REALITY SHOW PREPPERS: Has your restaurant, bar, or hotel signed up to be on a reality show? Have you ever watched one? Don't you know that the first half of the show is going to make you look bad so the expert can save you? Avoid embarrassment by having our crew of experts (led by Fearless Leader Stephen) get there a week early. Expert chef Jean streamlines your menu. Expert accountant Leanna gets your books in order and drills you to memorize and recite the key numbers. Expert operations chief Steven whips you and your employees into a frenzy of cleaning. Expert web designer Simone rebuilds your website, launches your social media campaign, and installs new software. Expert maintenance chief Mike gets everything working and a repair schedule established. Meanwhile, our fearless leader rethinks your entire business plan. On tonight's episode, hotel owner Ken asks "You mean discounts for skinheads is bad for getting families to stay here?"

LEGENDARY: Each episode begins with the gang sitting around the ADB office chatting. Eventually, one of the Steves recounts a "war story" from his past, at which point our expert team of re-enactors (from the local college drama department) recreate the actual events. On tonight's episode, watch as the Steves crew the secret Army space shuttle to rescue a Nazi astronaut stranded in orbit for 75 years.

GAMING WITH THE STARS: We take Hollywood action heroes and run them through hard-reality RPGs based on their movies. In tonight's episode, Bruce Willis says "What do you mean I'm dead? That worked in the movie!"

GRIMMACE: Detective Patrick is cursed. Deeply depressed, he wants to die, but fate won't let it happen. Perhaps that's because he's one of the very few humans who can see the demons walking among us in their true form. The demons fear him because the pained expression on his face frightens them out of their wits. In tonight's episode, Patrick confronts a demonic chef determined to poison him with onions in a stew including human flesh.

CSI AMARILLO: In tonight's episode, the sheriff notes that the burglar who has robbed three houses so far this week was shot and killed by a housewife while robbing the fourth. "Case closed," he declares. "Let's go get a beer."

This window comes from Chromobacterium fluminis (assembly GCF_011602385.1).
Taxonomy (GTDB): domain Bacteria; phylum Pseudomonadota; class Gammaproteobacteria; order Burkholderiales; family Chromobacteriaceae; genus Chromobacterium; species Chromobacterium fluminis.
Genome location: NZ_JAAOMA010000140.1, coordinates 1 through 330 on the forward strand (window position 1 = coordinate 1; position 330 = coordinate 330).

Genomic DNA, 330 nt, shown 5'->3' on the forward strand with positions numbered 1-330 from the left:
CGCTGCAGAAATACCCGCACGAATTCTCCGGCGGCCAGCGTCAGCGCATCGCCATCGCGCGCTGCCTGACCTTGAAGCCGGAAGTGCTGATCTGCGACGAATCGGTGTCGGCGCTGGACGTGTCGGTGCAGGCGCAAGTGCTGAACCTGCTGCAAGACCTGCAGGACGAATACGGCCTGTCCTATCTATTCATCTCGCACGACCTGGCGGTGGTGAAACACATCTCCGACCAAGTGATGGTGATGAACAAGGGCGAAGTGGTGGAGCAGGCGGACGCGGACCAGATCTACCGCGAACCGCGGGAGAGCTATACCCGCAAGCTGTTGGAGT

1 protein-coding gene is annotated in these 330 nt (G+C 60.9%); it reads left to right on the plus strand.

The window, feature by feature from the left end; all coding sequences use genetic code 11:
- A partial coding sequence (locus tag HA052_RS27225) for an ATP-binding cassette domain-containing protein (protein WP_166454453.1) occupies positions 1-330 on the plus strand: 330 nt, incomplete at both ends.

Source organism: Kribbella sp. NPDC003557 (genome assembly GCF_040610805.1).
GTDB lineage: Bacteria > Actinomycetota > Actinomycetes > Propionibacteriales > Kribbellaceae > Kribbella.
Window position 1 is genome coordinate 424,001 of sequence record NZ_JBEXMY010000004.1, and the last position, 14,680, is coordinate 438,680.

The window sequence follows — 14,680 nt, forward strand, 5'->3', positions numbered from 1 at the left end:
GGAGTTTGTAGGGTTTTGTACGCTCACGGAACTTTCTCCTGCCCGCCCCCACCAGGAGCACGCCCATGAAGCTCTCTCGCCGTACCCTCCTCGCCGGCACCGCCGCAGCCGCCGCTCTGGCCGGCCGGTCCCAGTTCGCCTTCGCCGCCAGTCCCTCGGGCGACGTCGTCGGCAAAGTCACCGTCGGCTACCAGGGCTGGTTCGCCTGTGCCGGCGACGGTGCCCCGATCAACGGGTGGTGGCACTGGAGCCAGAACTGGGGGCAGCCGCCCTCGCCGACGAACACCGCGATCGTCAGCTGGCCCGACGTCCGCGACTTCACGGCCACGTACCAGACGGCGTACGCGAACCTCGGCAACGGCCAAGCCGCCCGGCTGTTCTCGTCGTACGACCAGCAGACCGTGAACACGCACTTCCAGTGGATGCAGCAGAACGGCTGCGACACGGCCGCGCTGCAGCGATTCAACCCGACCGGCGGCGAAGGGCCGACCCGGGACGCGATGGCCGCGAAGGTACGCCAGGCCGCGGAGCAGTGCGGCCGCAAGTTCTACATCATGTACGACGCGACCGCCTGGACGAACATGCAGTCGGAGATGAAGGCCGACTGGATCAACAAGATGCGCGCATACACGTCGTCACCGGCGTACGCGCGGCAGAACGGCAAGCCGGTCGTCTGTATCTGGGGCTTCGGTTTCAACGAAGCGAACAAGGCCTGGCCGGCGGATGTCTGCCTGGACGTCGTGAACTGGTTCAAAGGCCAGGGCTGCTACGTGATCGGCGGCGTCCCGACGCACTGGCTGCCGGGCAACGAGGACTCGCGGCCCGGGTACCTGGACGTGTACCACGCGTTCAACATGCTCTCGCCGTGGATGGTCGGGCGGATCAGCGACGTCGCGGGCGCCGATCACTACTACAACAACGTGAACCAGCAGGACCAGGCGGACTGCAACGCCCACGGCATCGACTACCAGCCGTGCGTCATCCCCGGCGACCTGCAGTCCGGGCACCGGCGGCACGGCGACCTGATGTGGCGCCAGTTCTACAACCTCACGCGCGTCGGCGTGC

Thursday, October 16, 2014

Yet Another Hydran Master Star Ship Book Update

This is Steven Petrick posting.

Jean Sexton has completed her read through of book's draft, and I have done the "designer's notes" page (which she has not read yet, but that is more or less a formality as she does not  have to go and look anything up).

At this juncture, I have some graphics SVC has not transferred to me as of yet (would be embarrassing to publish the book with "Federation PFs" on some of the "placeholder" graphics used to get page count), and four graphics that need to be corrected.

Other than that, I am just waiting on any final reports from the field. Then I will run off a final "check copy" which Jean will compare to her annotated corrections copy to make sure all of her marked corrections were done properly.

We will then do a final look at the layout.

That may require re-PDFing the book several times (the program has a tendency for stuff on pages to "jump" due to accumulated fractional errors in the layout, so the only way to be sure the layout works is to do a PDF, look for places where a jump has occurred, go back into the file and insert a blank line, sometimes take a blank line out, and then re-PDF the book and do it all again). That, fortunately can all be done on the computer screen.

So far, all of this has caused the book to grow from 106 to 110 pages.

There are always little niggling issues that turn up.

The original "R1.0" section file is modified for each new empire, and that always requires looking for things that get carried over from an earlier empire, and sometimes forgetting to add things for the new empire. An example of the latter is the FRX. The advanced technology fleet repair dock is an "X unit," so it should have access to Stinger-X fighters, but this was overlooked until just earlier this week (its fighter data has been adjusted to allow it to use Stinger-Xs). This is an issue that does not come up with any other empire (no one else has X-fighters), which is why it got overlooked, as the unit is not in any normal "X-technology" product, but was published in Module R11. Hydran X-ships that appeared in Modules X1 and X1R, and even in Captain's Log (the D7HX) allow for Stinger-X fighters, but previously not the FRX, but if a Hydran SBX or BATSX can have Stinger-X fighters, then surely the FRX should be able to operate them, so this has been (as noted) corrected.